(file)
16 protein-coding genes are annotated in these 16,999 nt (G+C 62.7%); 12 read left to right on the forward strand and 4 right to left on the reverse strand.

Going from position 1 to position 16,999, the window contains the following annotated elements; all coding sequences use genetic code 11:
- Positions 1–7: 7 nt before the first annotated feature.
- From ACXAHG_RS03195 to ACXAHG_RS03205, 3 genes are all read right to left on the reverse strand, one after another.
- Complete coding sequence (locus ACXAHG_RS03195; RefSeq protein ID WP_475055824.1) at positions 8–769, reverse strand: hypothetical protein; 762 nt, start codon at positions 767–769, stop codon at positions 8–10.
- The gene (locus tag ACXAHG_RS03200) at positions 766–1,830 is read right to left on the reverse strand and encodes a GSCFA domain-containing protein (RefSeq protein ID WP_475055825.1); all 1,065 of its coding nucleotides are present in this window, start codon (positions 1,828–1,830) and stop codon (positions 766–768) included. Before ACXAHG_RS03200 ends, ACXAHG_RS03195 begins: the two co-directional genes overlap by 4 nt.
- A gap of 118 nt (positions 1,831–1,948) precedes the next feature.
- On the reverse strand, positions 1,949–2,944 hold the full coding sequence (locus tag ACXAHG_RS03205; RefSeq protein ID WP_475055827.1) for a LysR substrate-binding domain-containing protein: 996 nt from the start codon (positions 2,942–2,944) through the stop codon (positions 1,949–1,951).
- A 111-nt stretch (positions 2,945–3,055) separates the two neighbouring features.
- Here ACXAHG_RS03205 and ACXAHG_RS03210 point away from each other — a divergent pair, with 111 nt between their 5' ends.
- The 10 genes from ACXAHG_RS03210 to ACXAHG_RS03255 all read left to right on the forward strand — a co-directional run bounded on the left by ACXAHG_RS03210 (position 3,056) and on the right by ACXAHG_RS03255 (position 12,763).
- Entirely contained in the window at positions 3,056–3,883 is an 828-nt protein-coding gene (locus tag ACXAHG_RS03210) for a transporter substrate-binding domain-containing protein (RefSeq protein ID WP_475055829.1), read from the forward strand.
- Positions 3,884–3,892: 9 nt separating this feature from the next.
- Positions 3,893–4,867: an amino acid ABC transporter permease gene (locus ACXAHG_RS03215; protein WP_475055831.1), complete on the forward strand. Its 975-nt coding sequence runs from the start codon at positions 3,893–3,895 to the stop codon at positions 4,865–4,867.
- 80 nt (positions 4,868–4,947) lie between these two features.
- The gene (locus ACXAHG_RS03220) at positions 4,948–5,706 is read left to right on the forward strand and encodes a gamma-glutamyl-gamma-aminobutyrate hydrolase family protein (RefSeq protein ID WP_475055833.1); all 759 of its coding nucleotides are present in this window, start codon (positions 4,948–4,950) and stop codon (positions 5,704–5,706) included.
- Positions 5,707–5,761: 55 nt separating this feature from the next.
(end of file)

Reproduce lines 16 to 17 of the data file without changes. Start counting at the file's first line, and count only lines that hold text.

- The gene (locus ACXAHG_RS03220) at positions 4,948–5,706 is read left to right on the forward strand and encodes a gamma-glutamyl-gamma-aminobutyrate hydrolase family protein (RefSeq protein ID WP_475055833.1); all 759 of its coding nucleotides are present in this window, start codon (positions 4,948–4,950) and stop codon (positions 5,704–5,706) included.
- Positions 5,707–5,761: 55 nt separating this feature from the next.